Equality Florida Development Officer Ida Eskamani says that for her, the personal is the political.
“Our personal experiences are directly connected to the greater societal structures of power, privilege and oppression we work to dismantle through political advocacy,” she says when asked what principles she would put above politics.
The 25-year-old Orlando resident credits her high school American History teacher Christopher Norris in igniting her passion for the political life. She also gives tribute to her Iranian-American parents who she says instilled in her a dedication to public service and social justice.
Eskanami studied at the University of Central Florida, where she became the president of the College Democrats. After graduating with degrees in political science and sociology in 2012, she got her first political gig when former state legislator and current Orange County Tax Collector Scott Randolph hired her as a fundraising assistant when he chaired the Orange County Democratic Party. “We had record-breaking fundraising,” Eskamani boasts.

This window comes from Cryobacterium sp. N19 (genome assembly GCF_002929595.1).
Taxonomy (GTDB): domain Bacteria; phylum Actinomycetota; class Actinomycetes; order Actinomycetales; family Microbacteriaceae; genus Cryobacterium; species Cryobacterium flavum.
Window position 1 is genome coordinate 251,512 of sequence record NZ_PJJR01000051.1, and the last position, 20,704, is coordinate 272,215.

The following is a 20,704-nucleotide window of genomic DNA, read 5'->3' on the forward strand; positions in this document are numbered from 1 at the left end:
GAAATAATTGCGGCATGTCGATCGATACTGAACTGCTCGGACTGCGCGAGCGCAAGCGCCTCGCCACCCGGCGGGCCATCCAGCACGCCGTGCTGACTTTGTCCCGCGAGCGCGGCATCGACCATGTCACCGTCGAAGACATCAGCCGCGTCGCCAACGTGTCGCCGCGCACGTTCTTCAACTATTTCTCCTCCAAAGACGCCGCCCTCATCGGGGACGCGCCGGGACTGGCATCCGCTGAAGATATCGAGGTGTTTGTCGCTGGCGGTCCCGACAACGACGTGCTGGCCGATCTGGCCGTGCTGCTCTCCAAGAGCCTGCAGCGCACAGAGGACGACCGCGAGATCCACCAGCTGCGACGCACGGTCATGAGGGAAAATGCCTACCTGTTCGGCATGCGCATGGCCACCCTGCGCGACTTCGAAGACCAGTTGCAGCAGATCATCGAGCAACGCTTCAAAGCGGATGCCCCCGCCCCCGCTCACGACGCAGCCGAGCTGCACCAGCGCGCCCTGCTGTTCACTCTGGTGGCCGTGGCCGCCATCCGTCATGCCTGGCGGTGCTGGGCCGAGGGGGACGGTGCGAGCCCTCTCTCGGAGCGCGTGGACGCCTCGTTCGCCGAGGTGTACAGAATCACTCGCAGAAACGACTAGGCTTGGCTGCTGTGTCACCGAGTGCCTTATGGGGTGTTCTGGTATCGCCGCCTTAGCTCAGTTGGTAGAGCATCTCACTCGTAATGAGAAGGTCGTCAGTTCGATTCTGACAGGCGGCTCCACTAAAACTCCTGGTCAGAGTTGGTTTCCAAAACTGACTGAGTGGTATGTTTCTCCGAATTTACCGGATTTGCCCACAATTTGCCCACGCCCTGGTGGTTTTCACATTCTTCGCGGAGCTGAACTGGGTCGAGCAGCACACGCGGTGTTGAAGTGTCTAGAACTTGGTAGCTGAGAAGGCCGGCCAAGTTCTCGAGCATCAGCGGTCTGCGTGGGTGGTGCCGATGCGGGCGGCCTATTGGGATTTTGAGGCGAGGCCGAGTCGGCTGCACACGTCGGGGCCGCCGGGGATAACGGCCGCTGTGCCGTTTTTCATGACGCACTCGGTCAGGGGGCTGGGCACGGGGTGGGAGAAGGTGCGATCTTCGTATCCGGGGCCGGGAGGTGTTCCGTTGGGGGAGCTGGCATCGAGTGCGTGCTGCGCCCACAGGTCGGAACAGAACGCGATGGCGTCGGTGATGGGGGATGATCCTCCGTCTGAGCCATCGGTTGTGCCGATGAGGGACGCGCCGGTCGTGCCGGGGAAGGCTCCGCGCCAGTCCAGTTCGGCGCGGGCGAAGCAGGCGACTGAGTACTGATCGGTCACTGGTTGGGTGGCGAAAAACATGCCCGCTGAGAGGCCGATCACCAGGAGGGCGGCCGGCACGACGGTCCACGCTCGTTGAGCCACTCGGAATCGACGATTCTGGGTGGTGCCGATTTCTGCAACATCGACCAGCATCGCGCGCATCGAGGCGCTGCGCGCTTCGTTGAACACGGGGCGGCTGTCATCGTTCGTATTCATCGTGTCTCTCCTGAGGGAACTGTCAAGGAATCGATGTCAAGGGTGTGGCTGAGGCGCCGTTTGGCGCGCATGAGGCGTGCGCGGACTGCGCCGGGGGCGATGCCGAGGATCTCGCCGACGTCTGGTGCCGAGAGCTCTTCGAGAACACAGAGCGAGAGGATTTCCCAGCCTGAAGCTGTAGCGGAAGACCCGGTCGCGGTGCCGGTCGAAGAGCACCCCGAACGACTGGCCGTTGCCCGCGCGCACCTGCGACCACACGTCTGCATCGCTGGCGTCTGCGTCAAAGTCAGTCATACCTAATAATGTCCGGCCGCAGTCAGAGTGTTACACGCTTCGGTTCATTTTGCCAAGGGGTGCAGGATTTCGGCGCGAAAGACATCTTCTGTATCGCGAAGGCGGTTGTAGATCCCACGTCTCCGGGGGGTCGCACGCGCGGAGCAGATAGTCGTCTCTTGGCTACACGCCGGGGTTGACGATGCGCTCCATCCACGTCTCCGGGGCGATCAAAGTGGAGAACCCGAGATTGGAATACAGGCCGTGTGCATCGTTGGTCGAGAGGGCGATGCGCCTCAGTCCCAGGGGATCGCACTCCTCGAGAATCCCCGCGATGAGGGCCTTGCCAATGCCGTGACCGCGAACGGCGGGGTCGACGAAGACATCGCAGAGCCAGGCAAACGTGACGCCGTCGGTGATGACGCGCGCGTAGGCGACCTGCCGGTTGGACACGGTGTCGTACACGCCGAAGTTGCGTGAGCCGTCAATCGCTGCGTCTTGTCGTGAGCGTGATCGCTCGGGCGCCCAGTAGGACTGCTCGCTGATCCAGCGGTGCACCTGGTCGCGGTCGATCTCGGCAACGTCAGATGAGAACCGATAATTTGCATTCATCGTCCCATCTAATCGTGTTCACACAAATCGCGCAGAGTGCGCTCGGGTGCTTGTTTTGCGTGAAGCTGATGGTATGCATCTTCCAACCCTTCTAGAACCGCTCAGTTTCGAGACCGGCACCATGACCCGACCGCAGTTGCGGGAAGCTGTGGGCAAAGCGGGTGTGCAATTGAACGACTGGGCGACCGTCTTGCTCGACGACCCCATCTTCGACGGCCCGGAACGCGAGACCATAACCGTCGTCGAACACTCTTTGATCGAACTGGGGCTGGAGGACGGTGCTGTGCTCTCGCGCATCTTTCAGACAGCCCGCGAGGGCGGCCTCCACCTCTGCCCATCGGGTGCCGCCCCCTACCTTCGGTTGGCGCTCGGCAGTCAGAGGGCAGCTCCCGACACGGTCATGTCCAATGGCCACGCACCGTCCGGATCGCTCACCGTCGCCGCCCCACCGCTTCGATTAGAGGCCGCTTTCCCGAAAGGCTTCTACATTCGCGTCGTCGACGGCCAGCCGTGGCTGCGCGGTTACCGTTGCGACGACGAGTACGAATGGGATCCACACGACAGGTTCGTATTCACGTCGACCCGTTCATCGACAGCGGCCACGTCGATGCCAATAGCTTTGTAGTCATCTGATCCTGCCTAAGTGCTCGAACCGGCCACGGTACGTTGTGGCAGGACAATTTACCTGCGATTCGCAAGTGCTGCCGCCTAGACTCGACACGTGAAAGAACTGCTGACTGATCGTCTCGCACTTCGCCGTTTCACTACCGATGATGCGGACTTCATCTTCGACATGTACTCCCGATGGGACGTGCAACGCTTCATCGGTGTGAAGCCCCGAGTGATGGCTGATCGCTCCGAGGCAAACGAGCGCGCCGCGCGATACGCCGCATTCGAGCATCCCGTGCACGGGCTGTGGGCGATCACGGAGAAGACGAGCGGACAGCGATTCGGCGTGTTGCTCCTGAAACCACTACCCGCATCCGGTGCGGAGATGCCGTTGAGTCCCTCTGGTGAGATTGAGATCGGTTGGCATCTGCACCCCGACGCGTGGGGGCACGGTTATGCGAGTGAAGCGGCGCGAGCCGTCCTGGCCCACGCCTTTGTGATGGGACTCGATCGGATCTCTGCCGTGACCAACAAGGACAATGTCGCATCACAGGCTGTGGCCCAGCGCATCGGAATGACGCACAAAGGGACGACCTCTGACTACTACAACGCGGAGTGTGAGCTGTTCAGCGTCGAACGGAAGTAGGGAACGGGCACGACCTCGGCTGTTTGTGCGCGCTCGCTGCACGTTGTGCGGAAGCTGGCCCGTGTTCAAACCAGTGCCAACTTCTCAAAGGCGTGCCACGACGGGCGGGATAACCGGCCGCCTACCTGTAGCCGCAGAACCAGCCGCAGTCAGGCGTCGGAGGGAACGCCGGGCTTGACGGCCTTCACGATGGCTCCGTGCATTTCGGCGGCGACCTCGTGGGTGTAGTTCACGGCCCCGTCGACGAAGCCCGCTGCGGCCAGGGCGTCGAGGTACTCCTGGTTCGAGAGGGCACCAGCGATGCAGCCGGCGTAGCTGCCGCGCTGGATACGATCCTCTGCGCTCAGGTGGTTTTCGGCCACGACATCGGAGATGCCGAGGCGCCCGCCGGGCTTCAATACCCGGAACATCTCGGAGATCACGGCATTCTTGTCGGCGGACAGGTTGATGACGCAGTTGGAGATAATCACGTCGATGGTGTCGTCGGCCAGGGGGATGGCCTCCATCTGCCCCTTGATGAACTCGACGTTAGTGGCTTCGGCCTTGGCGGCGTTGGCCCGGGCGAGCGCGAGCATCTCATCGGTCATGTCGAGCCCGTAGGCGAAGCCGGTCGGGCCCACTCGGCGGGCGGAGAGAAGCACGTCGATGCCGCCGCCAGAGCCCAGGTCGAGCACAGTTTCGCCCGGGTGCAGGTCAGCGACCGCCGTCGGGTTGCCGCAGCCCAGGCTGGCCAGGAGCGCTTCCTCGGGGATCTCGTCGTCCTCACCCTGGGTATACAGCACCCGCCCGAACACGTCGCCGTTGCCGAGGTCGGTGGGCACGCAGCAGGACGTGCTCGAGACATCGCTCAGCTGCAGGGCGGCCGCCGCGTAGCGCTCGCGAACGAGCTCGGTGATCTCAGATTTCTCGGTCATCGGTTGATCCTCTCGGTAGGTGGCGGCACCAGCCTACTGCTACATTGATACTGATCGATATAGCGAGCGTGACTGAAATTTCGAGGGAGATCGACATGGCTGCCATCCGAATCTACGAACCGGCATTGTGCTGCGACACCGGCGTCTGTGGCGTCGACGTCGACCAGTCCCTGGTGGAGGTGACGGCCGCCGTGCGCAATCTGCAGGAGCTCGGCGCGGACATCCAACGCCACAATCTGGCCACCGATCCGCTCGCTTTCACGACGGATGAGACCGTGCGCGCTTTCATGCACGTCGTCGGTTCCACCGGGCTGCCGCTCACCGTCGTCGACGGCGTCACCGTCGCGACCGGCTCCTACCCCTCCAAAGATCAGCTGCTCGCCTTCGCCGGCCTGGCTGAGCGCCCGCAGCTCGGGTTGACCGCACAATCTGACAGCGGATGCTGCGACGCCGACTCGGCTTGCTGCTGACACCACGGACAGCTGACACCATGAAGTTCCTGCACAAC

She also worked on Bill Nelson’s successful re-election victory over Connie Mack IV, and afterward was selected to be a White House intern in the spring of 2013. From there followed a stint with Florida CHAIN, the healthcare advocacy group, and as finance director for state Rep. Joe Saunders’ re-election campaign.
In addition to her work at Equality Florida, she’s also worked on Carlos Guillermo Smith’s House District 49 campaign.
As a self-described advocate for social justice, she says the people she most admires in politics is every Black Lives Matter activist and #ShoutYourAbortion participant.
If she wasn’t working in politics, Eskamani says she’d probably be working as a roadie for a “political punk rock band.”
She can be found on Twitter at @ida_v_e and at Facebook at Facebook.com/ida.v.eskamani